RIVALRY can be the best motivator for creativity.
Brisbane-born performer and original Tap Dog Aaron Cash knows this first-hand from the past eight years he has spent choreographing Ballet Revolucion with Cuban Roclan Gonzalez Chavez.
“When we first started it wasn’t good at all, but we’ve both grown up and I now respect the guy,” Cash said.
“It was acrimonious to start, which was good because we pushed each other’s buttons and there was that competitiveness to do the best work possible.
“If I’m brutally honest, I learnt a hell of a lot from him because he had way more experience than me as a choreographer and we approach things differently.
“We enjoy each other’s company now and will go out for a drink together. He had a bit of a health scare a couple of years ago and I’ve lost several people close to me, which puts ego in perspective. That’s where we are but it’s taken us eight years to get there.”
Speaking from his home in Long Beach, California, Cash said his Ballet Revolucion journey began when he received a phone call from English producer Jon Lee, who he had previously worked with on several projects, including Lady Salsa.
“I was sitting at home after one hip replacement and feeling sorry for myself,” Cash said.
“He asked if I wanted to come to Cuba and audition some ballet dancers because he didn’t know anything about ballet; two days later I was in Cuba.”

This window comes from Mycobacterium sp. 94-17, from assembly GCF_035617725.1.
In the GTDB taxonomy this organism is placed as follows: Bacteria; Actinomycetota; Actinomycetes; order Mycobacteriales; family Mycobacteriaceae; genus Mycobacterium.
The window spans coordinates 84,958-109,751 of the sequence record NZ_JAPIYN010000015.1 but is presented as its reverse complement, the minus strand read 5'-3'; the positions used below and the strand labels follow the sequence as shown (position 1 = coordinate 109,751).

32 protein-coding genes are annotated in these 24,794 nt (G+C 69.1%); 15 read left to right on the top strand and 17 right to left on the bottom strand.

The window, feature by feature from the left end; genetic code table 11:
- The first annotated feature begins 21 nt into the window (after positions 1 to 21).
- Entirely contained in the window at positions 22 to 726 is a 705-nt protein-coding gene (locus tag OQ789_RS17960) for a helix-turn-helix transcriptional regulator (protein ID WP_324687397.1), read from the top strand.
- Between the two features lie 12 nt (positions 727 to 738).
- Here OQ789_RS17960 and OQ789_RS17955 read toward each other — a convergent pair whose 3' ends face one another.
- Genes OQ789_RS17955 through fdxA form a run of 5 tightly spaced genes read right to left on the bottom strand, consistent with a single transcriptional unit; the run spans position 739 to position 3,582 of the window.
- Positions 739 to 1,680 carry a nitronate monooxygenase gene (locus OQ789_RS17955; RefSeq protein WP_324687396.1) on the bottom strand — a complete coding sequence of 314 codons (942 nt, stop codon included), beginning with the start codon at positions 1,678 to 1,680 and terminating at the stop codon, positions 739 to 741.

Ballet Revolucion is a blend of ballet and contemporary dance mixed with Salsa and Cuban.
The cast of 20 dancers return to Australia with what Cash said was “the best version of the show that we’ve done”.
“We’re not reinventing the wheel and you don’t have to think particularly hard here but it’s all good fun,” he said.
“When they (Cuban dancers) move they tend to syncopate a lot of their rhythm; before this I thought I was kind of sophisticated rhythmically, but I learnt fast that I wasn’t.”
Cash, who is also working on one-man show Last Dance that brings three forgotten dance masters back to life, said he was grateful to Ballet Revolucion for keeping him in the industry.
“I never thought of myself as a choreographer so it really gave me the chance to become more comfortable in that area, exploring that side of my creativity,” he said.
“It kept my hands still in dance because I never really wanted to teach. I’m almost 50, so dance-wise I like to do the odd dance thing, but physically I can’t do what I used to. It’s been a blessing.”
What: Ballet Revolucion
Where: Crown Theatre Perth
When: May 3 to 5